It is nice to know what you really think of me
bevans
Maybe you (and a couple of others) might consider reading your posts before hitting the send button to see how they might read to others reading them.......
  freightgate Minister for Railways

Location: Albury, New South Wales
Hell what happened overnight ?
  Carnot Minister for Railways

Hell what happened overnight ?
freightgate
A misplaced tweet within this thread.  I was like "What's this got to do with the Vic Grain Harvest?".
  freightgate Minister for Railways

Location: Albury, New South Wales
Sounds like a bloody crisis.
  Carnot Minister for Railways

Sounds like a bloody crisis.
freightgate
Railpage is one big rolling crisis....
  BigShunter Chief Commissioner

Location: St Clair. S.A.
Sounds like a bloody crisis.
freightgate
Just another storm in a tea cup, Bill.

Anyway back to the harvest, rain and rails....

The West Wimmera had another 10 - 15ml Wednesday arvo and things sounding promising for the coming week.

With the economy getting a good belting atm, with what looks to be a very good period for all aspects of agriculture, would certainly be a good thing and not just grain, all stock, hay, dairy it's all keeping industry moving in the right direction.

Crop production, exports set to make amazing recovery.

Analysts are becoming increasingly confident in yield predictions that will lead the nation to what could be one of the biggest year on year recovery in crop production in the past 50 years.

And Australia could also set to recover its mantle as one of the world's largest wheat exporters after two well below average years caused by the east coast drought.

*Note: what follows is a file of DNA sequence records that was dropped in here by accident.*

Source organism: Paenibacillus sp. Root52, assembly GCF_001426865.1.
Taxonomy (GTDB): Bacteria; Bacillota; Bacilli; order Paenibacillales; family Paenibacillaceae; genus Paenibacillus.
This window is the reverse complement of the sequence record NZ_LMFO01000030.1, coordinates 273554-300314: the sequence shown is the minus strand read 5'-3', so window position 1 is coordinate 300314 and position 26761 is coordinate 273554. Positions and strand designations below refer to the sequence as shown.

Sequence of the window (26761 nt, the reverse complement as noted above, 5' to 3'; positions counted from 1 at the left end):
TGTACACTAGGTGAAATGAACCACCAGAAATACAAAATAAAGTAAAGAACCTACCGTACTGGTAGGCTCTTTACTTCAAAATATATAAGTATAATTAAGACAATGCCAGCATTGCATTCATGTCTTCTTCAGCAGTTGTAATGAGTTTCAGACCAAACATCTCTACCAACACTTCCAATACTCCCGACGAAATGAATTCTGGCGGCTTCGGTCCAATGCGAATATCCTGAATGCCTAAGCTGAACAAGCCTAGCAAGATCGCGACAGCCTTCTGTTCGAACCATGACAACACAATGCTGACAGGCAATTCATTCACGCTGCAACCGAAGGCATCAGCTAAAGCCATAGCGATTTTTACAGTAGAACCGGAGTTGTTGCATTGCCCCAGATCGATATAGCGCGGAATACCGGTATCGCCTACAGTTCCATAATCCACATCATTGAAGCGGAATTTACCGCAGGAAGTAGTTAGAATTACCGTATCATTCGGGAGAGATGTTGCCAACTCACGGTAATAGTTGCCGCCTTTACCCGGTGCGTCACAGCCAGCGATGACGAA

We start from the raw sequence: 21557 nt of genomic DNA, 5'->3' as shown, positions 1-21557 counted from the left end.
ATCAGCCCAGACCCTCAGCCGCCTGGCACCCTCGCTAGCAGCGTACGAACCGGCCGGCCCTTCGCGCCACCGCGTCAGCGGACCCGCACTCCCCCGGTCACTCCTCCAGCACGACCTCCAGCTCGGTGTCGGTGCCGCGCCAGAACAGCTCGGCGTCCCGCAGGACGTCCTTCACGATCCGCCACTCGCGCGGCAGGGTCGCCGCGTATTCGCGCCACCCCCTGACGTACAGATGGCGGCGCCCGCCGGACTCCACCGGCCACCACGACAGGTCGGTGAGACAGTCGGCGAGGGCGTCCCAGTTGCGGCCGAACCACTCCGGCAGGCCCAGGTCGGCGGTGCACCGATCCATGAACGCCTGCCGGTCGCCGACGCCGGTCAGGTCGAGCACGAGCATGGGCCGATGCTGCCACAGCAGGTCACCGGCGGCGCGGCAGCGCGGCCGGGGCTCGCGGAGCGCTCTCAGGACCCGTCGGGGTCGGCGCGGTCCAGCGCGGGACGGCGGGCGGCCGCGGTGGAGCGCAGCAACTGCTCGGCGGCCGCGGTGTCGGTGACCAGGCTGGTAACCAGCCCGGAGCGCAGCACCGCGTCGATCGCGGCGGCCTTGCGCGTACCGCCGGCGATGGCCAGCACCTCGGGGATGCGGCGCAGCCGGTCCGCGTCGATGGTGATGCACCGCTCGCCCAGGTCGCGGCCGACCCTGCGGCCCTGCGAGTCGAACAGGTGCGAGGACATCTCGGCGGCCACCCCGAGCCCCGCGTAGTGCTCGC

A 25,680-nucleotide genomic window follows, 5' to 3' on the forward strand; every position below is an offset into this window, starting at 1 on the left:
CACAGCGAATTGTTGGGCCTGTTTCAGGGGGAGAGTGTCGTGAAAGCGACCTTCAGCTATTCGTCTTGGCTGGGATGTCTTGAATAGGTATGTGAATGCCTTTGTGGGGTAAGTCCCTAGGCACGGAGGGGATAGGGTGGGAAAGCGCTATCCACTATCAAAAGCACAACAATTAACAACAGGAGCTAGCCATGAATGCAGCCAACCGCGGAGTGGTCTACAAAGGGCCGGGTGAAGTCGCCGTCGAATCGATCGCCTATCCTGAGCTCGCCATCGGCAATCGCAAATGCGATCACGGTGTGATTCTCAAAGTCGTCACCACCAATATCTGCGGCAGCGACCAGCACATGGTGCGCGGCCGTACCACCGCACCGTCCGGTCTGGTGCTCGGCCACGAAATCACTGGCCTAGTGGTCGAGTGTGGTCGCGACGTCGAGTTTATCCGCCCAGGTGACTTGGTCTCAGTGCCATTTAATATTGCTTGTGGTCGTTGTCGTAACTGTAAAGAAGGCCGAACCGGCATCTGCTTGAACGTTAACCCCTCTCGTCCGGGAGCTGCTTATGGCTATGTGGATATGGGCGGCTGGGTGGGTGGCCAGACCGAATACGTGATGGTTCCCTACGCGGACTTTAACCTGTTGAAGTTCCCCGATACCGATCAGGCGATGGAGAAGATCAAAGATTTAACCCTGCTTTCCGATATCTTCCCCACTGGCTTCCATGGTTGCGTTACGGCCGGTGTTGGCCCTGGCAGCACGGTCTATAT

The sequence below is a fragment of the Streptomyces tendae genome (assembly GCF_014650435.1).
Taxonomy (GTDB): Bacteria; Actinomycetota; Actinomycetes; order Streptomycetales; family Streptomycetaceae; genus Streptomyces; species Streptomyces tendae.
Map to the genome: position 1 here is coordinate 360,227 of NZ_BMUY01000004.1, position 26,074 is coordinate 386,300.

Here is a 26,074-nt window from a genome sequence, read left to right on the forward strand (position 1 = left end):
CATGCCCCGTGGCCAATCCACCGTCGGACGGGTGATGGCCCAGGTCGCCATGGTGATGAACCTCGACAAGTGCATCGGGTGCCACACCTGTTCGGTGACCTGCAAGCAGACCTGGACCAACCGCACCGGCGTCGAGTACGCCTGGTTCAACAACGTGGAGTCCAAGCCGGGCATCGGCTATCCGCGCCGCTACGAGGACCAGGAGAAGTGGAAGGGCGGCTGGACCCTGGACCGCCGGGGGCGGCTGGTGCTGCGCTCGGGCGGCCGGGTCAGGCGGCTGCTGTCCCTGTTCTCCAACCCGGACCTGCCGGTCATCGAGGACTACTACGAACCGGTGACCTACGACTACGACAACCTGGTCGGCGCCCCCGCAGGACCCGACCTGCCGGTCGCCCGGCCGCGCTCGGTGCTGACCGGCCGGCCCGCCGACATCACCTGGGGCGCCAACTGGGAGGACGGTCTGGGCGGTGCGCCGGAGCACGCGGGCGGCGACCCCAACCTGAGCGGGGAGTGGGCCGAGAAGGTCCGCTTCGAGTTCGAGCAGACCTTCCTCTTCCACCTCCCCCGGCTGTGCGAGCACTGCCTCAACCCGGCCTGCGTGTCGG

Rain across the nation in the past week has either bolstered prospects of a bumper harvest, with the majority of regions looking at average to above average yields, or shored up crops in the short term in areas getting dry.

link, The Land;   https://www.theland.com.au/story/6875111/record-recovery-in-crop-production-on-the-way/?cs=4937

Rains to stay steady across the Wimmera for the next week. F those bastards at the MailTimes, looks like they now have a pay wall and only subscribers can read it. Mob of pricks, after all the advertising I've done for em..Evil or Very Mad

https://www.mailtimes.com.au/story/6877804/rains-to-stay-steady-across-the-wimmera-for-the-next-week/?cs=6002 have a shot anyway, if you like.

http://www.bom.gov.au/jsp/awap/rain/index.jsp?colour=colour&time=latest&step=0&map=totals&period=week&area=vc  .. the past weeks rainfall for Vic.

BigShunter.
  NSWGR8022 Deputy Commissioner

Location: From the lands of Journalism and Free Speech
Sounds like a bloody crisis.
freightgate

Yeah sounds huge.

SA how locking down border even more affecting local truck movements how is the grain going to get to port with access issues?

Sponsored advertisement

Display from: